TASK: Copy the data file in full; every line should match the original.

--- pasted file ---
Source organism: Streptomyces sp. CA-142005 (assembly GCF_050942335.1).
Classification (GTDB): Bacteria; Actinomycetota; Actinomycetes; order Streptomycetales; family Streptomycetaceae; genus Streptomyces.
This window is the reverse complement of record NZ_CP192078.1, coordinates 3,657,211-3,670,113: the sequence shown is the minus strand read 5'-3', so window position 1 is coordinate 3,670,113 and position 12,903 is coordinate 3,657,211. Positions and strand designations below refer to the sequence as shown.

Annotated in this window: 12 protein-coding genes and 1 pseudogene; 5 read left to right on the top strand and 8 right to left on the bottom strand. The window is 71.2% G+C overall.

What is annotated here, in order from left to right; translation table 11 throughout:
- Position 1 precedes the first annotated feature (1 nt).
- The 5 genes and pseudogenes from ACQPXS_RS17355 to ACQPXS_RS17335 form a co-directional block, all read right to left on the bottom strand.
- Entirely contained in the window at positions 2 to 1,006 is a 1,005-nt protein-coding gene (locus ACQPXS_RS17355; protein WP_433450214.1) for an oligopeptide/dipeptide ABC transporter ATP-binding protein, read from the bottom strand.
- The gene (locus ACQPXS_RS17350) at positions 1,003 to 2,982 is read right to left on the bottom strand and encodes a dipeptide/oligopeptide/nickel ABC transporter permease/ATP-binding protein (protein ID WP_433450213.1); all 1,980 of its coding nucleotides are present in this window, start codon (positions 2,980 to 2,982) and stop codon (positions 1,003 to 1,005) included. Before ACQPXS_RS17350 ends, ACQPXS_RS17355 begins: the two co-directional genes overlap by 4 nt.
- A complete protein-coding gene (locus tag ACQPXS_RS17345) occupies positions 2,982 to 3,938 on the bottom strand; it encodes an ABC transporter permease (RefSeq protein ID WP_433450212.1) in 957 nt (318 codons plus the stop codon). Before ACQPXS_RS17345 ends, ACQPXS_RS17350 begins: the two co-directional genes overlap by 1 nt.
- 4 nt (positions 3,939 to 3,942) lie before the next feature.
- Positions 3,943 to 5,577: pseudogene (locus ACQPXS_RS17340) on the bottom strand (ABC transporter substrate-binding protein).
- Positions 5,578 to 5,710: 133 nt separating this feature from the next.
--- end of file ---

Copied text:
Source organism: Streptomyces sp. CA-142005 (assembly GCF_050942335.1).
Classification (GTDB): Bacteria; Actinomycetota; Actinomycetes; order Streptomycetales; family Streptomycetaceae; genus Streptomyces.
This window is the reverse complement of record NZ_CP192078.1, coordinates 3,657,211-3,670,113: the sequence shown is the minus strand read 5'-3', so window position 1 is coordinate 3,670,113 and position 12,903 is coordinate 3,657,211. Positions and strand designations below refer to the sequence as shown.

Annotated in this window: 12 protein-coding genes and 1 pseudogene; 5 read left to right on the top strand and 8 right to left on the bottom strand. The window is 71.2% G+C overall.

What is annotated here, in order from left to right; translation table 11 throughout:
- Position 1 precedes the first annotated feature (1 nt).
- The 5 genes and pseudogenes from ACQPXS_RS17355 to ACQPXS_RS17335 form a co-directional block, all read right to left on the bottom strand.
- Entirely contained in the window at positions 2 to 1,006 is a 1,005-nt protein-coding gene (locus ACQPXS_RS17355; protein WP_433450214.1) for an oligopeptide/dipeptide ABC transporter ATP-binding protein, read from the bottom strand.
- The gene (locus ACQPXS_RS17350) at positions 1,003 to 2,982 is read right to left on the bottom strand and encodes a dipeptide/oligopeptide/nickel ABC transporter permease/ATP-binding protein (protein ID WP_433450213.1); all 1,980 of its coding nucleotides are present in this window, start codon (positions 2,980 to 2,982) and stop codon (positions 1,003 to 1,005) included. Before ACQPXS_RS17350 ends, ACQPXS_RS17355 begins: the two co-directional genes overlap by 4 nt.
- A complete protein-coding gene (locus tag ACQPXS_RS17345) occupies positions 2,982 to 3,938 on the bottom strand; it encodes an ABC transporter permease (RefSeq protein ID WP_433450212.1) in 957 nt (318 codons plus the stop codon). Before ACQPXS_RS17345 ends, ACQPXS_RS17350 begins: the two co-directional genes overlap by 1 nt.
- 4 nt (positions 3,939 to 3,942) lie before the next feature.
- Positions 3,943 to 5,577: pseudogene (locus ACQPXS_RS17340) on the bottom strand (ABC transporter substrate-binding protein).
- Positions 5,578 to 5,710: 133 nt separating this feature from the next.